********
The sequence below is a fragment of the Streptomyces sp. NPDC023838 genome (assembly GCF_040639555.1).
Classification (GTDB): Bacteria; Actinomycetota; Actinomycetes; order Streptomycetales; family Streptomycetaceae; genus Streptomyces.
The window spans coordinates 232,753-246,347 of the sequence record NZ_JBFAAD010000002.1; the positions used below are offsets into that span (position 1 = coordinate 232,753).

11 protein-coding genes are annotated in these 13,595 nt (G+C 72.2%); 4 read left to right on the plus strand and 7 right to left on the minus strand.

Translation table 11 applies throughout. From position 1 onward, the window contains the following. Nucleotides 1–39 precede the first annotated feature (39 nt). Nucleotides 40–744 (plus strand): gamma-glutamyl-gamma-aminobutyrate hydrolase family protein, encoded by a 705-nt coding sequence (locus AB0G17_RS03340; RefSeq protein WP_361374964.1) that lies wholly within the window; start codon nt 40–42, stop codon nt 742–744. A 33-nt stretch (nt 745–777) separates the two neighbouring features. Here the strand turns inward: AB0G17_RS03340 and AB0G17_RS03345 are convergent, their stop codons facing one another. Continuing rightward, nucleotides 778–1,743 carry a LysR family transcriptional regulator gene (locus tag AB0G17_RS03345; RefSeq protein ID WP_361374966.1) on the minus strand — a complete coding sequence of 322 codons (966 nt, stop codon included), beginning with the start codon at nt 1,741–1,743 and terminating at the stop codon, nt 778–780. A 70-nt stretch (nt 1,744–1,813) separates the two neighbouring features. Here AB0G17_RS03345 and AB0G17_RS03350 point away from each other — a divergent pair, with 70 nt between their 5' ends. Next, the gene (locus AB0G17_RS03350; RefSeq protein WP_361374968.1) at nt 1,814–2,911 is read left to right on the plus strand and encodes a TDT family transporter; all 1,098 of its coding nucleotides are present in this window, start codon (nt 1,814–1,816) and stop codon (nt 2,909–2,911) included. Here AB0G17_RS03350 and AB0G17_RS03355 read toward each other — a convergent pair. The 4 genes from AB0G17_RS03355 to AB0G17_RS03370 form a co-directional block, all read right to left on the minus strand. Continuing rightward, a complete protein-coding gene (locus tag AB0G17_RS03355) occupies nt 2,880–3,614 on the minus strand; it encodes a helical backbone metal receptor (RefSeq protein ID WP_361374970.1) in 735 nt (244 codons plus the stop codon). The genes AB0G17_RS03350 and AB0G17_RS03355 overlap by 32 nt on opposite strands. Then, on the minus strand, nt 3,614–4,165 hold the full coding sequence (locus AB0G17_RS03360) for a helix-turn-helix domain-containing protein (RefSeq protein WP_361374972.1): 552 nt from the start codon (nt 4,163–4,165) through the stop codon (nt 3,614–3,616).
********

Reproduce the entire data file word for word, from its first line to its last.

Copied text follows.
The sequence below is a fragment of the Streptomyces sp. NPDC023838 genome (assembly GCF_040639555.1).
Classification (GTDB): Bacteria; Actinomycetota; Actinomycetes; order Streptomycetales; family Streptomycetaceae; genus Streptomyces.
The window spans coordinates 232,753-246,347 of the sequence record NZ_JBFAAD010000002.1; the positions used below are offsets into that span (position 1 = coordinate 232,753).

11 protein-coding genes are annotated in these 13,595 nt (G+C 72.2%); 4 read left to right on the plus strand and 7 right to left on the minus strand.

Translation table 11 applies throughout. From position 1 onward, the window contains the following. Nucleotides 1–39 precede the first annotated feature (39 nt). Nucleotides 40–744 (plus strand): gamma-glutamyl-gamma-aminobutyrate hydrolase family protein, encoded by a 705-nt coding sequence (locus AB0G17_RS03340; RefSeq protein WP_361374964.1) that lies wholly within the window; start codon nt 40–42, stop codon nt 742–744. A 33-nt stretch (nt 745–777) separates the two neighbouring features. Here the strand turns inward: AB0G17_RS03340 and AB0G17_RS03345 are convergent, their stop codons facing one another. Continuing rightward, nucleotides 778–1,743 carry a LysR family transcriptional regulator gene (locus tag AB0G17_RS03345; RefSeq protein ID WP_361374966.1) on the minus strand — a complete coding sequence of 322 codons (966 nt, stop codon included), beginning with the start codon at nt 1,741–1,743 and terminating at the stop codon, nt 778–780. A 70-nt stretch (nt 1,744–1,813) separates the two neighbouring features. Here AB0G17_RS03345 and AB0G17_RS03350 point away from each other — a divergent pair, with 70 nt between their 5' ends. Next, the gene (locus AB0G17_RS03350; RefSeq protein WP_361374968.1) at nt 1,814–2,911 is read left to right on the plus strand and encodes a TDT family transporter; all 1,098 of its coding nucleotides are present in this window, start codon (nt 1,814–1,816) and stop codon (nt 2,909–2,911) included. Here AB0G17_RS03350 and AB0G17_RS03355 read toward each other — a convergent pair. The 4 genes from AB0G17_RS03355 to AB0G17_RS03370 form a co-directional block, all read right to left on the minus strand. Continuing rightward, a complete protein-coding gene (locus tag AB0G17_RS03355) occupies nt 2,880–3,614 on the minus strand; it encodes a helical backbone metal receptor (RefSeq protein ID WP_361374970.1) in 735 nt (244 codons plus the stop codon). The genes AB0G17_RS03350 and AB0G17_RS03355 overlap by 32 nt on opposite strands. Then, on the minus strand, nt 3,614–4,165 hold the full coding sequence (locus AB0G17_RS03360) for a helix-turn-helix domain-containing protein (RefSeq protein WP_361374972.1): 552 nt from the start codon (nt 4,163–4,165) through the stop codon (nt 3,614–3,616).